The idea of solar panels that don’t need sunlight might sound crazy, but it’s not completely impossible. As a cornerstone of the revolution to bring more clean energy to people, solar panels have become one of the best options out there. However, these energy conductors have one fatal flaw. They require direct sunlight to create energy. What if we could remove that flaw, though? That was the idea behind AuREUS, a new solar panel that doesn’t rely on direct sunlight to generate energy.
These solar panels don’t need sunlight to generate electricity
But how do you make solar panels that don’t rely on sunlight? Well, you don’t. At least, not entirely. Instead, you make solar panels that can feed off the ultraviolet rays of the Sun that clouds don’t hinder.
Carvey Ehren Maigue is a student at Mapua University in the Philippines. To create the panels, Maigue used luminescent particles from fruit and vegetable waste. These are the same particles that absorb the Sun’s ultraviolet rays and turn them into visible light. By using particles like this, Maigue created a solar film capable of capturing ultraviolet rays. The film then converts the rays into visible light which is used to generate energy.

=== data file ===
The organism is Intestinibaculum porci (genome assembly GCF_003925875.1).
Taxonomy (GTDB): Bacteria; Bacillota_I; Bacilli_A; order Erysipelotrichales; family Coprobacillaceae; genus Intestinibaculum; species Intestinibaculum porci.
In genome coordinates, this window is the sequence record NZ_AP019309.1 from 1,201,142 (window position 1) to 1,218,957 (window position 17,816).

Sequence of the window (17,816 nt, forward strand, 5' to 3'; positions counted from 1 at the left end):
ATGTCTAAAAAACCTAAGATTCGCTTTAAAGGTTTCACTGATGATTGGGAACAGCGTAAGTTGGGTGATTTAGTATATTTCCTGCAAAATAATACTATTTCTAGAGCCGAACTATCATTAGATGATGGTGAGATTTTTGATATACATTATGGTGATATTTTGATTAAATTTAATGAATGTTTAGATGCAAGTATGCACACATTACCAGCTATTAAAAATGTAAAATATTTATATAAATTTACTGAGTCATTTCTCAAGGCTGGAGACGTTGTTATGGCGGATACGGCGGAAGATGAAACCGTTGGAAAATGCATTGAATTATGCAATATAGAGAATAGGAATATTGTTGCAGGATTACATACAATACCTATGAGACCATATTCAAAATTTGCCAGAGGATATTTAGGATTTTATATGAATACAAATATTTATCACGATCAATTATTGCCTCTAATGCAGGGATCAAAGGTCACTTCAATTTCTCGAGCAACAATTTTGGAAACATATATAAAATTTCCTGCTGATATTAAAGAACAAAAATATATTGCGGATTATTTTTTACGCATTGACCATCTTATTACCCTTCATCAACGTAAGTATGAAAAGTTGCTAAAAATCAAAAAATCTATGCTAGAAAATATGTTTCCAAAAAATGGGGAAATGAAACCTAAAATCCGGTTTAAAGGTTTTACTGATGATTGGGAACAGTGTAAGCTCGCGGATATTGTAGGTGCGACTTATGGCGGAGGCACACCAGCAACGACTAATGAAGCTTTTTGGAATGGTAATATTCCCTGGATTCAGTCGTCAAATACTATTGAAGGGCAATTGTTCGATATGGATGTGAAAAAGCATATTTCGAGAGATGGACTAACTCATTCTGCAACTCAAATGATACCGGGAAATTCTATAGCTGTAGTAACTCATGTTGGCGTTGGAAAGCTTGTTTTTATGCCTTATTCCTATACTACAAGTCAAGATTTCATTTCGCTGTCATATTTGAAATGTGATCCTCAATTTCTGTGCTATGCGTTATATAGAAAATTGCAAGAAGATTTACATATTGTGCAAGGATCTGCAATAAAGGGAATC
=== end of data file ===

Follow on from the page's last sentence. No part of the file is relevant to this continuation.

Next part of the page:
The idea is an ingenious one, and one that helps cut down on even more waste around the world. Additionally, because it doesn’t rely on direct sunlight, it can continue to generate power even when it’s cloudy outside. The current prototype is only a 3-by-2-foot panel installed in a window of Maigue’s apartment. It’s capable of generating enough electricity to charge two phones each day, though. When scaled up, Maigue says he believed it could enable buildings to completely run off their own electricity.
Expanding renewable energy
Part of what is really exciting about solar panels that don’t need sunlight, though, is the scalability. The film-like panel that Maigue created is flexible. It’s made of resin and could possibly even be applied to pieces of clothing. The idea was so good, in fact, it won the Sustainability Award from the James Dyson Foundation in 2020.
Because it is so flexible, the solar film leaves a lot of room for more innovators to step up and find new applications. Even the basic design that Maigue used could prove useful, as it would only require you to apply the film to your window to gather electricity. This means less worry about expensive solar panels being on your roof or having to install them some other way. We could even see it installed in cars, too, giving new means of energy creation to electric vehicles.